Trisomy 21 Definition
Individuals carrying three copies of chromosome 21 in the cells of their body are said to have Down Syndrome or Trisomy 21. This is a genetic disorder that causes physical and intellectual developmental delays and occurs in 1 every 800 live births. Infants have an 85% chance of surviving the first year and nearly 50% of individuals with this syndrome have a life span exceeding 50 years.
The condition is named after Dr. John Langdon Down who first described the symptoms and identified the syndrome. The probability of having a child with Down’s syndrome increases with maternal age.
Causes of Trisomy 21
There are three major causes for Trisomy 21:
- Meiotic Nondisjunction
- Mitotic Nondisjunction
Most animals that undergo sexual reproduction are diploid. That is, their somatic cells contain two copies of every gene and every chromosome. However, during reproduction, two gametes need to fuse to form a zygote. In order to maintain chromosome number from one generation to the next, gametes are formed with a single copy of each chromosome. These specialized cells are formed through meiosis where diploid precursor cells undergo two cycles of cell division to give rise to four haploid daughter cells. These daughter cells undergo differentiation to form gametes.
They are then segregated to opposite poles of the cell during anaphase resulting in each pole receiving one chromosome of a pair.
There are a series of checkpoints that ensure that accurate segregation occurs and all four daughter cells receive a complete haploid set of chromosomes. However, when these systems fail, both chromosomes of a pair may migrate to the same end, giving rise to gametes that either have a missing chromosome or an extra copy of a chromosome. This is called a nondisjunction event.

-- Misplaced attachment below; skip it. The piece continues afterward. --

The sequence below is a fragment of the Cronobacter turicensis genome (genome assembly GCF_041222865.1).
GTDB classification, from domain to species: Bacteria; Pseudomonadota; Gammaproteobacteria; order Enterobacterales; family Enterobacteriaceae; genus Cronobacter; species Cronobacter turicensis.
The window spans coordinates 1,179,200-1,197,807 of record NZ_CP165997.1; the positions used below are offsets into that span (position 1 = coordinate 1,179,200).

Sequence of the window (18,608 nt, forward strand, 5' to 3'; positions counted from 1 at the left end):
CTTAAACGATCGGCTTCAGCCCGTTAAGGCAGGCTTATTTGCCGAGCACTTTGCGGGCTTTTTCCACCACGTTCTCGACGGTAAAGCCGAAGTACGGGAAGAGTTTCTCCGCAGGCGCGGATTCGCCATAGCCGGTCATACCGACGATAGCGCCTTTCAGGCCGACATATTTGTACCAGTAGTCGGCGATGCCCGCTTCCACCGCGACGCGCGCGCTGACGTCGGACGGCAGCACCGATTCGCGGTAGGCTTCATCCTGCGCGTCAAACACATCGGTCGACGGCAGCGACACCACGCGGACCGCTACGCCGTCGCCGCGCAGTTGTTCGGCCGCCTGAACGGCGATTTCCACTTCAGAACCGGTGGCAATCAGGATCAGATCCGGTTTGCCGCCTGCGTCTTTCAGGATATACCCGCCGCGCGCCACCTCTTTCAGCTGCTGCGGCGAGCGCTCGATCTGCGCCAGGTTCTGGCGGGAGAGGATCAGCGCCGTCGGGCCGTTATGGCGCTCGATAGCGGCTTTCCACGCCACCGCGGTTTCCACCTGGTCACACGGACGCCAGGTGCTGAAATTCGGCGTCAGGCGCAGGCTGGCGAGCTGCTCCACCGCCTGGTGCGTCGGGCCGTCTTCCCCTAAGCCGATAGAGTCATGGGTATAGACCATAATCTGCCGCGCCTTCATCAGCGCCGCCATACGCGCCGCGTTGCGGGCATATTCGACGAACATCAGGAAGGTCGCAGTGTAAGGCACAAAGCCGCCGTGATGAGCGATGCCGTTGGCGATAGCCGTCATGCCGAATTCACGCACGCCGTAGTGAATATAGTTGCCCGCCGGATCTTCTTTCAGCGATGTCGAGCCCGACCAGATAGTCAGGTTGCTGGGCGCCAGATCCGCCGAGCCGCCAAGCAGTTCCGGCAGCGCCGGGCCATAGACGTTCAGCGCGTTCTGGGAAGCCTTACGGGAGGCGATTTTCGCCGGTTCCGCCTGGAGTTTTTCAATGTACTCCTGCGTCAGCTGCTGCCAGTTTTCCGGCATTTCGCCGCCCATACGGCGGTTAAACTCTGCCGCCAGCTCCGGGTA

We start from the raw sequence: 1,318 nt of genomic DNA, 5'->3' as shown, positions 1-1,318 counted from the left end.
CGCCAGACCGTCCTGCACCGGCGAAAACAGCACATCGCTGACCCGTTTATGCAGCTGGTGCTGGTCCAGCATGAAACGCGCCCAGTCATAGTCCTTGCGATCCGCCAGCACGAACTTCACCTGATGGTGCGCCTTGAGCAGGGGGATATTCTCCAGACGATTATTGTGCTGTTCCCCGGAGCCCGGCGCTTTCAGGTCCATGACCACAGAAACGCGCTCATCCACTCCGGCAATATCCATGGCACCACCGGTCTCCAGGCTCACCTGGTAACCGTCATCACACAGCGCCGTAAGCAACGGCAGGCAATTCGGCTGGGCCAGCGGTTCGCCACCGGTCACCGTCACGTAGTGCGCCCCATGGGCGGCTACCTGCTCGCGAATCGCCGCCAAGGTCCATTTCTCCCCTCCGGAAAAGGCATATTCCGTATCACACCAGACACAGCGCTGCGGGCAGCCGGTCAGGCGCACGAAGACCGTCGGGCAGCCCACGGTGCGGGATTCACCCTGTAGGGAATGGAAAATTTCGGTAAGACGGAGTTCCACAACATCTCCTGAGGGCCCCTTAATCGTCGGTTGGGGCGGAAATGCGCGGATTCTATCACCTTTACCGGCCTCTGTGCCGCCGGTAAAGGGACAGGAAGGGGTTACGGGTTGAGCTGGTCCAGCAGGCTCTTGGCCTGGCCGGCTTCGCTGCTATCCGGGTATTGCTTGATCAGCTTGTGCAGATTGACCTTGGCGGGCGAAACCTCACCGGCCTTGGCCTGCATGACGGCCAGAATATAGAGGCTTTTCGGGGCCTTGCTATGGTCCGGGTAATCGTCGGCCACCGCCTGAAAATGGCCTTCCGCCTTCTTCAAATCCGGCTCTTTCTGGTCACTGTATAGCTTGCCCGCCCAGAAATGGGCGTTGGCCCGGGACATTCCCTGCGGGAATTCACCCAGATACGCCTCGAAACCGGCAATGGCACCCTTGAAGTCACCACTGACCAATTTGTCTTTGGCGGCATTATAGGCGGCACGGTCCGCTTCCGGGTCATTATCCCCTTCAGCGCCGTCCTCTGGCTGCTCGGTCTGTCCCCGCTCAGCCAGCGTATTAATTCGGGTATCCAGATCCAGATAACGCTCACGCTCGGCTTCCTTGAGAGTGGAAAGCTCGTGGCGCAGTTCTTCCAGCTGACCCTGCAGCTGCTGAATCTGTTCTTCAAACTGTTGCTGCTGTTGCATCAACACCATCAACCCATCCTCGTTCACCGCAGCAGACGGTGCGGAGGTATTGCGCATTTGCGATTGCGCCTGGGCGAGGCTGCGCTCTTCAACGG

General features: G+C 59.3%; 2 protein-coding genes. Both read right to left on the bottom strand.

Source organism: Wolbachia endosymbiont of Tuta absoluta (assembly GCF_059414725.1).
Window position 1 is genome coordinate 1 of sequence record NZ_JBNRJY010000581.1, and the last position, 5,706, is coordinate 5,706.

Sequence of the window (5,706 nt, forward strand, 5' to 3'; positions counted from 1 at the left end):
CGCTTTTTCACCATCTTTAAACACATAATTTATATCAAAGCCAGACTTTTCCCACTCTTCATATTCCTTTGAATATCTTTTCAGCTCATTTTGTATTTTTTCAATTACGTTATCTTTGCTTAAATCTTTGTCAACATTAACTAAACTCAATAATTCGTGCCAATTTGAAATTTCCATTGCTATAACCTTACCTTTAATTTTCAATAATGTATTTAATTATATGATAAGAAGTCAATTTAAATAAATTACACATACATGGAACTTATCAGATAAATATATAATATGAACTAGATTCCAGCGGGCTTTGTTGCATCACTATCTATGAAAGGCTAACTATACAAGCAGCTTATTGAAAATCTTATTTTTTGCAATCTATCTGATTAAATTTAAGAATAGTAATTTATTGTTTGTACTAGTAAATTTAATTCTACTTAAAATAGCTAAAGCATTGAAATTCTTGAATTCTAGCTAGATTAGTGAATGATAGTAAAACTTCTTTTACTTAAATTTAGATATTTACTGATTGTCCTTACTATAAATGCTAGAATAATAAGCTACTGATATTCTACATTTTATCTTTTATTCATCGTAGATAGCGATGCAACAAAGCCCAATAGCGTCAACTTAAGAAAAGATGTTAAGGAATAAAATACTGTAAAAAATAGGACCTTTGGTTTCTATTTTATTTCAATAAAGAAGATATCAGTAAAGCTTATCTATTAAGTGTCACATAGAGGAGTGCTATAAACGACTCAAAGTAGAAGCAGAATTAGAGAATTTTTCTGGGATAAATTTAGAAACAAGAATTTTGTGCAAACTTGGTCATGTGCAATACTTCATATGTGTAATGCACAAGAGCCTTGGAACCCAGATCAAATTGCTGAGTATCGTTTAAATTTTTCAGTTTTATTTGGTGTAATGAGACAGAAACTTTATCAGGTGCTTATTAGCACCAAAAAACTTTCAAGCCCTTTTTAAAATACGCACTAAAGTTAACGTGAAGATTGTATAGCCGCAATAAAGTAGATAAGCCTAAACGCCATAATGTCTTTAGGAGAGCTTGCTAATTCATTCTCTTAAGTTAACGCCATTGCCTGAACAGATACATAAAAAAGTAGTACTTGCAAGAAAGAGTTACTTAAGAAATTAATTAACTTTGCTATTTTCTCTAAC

If a gamete formed after a nondisjunction event contains two copies of chromosome 21 and participates in fertilization, it leads to an aneuploid zygote containing 47 chromosomes with three copies (trisomy) of the 21st chromosome.
Trisomy 21 is among the most common genetic birth defects, with nearly 5000 children being born worldwide with this condition each year. Some people with trisomy 21 could undergo ‘anaphase rescue’. In these individuals, when the aneuploid zygote divides mitotically, the extra chromosome moves slowly during anaphase and is not incorporated into the daughter cells. This leads to some cells reverting to the normal chromosome number of 46. This results in mosaicism, where the individual contains two distinct genetic populations. Since only a subset of cells in the body is aneuploid, the symptoms are milder in these individuals and the prognosis is usually better.
Occasionally, trisomy 21 could arise after fertilization of two normal haploid cells. Early in development, a nondisjunction event could occur during mitosis. In these cases, a clonal population of cells arises which contains 47 chromosomes rather than 46. This is also a form of mosaic Down’s syndrome, and as with anaphase rescue, the clinical outcomes are usually better than those having Trisomy 21 in all their cells.
Translocation Down’s Syndrome
The most rare form of Trisomy 21 arises from the duplication of a short section of chromosome 21 with its translocation to another site within the nucleus. Therefore, there are three copies of some portions of the chromosome, and two copies of the remaining portions. This condition is not well understood, and the causes and mechanisms are not known.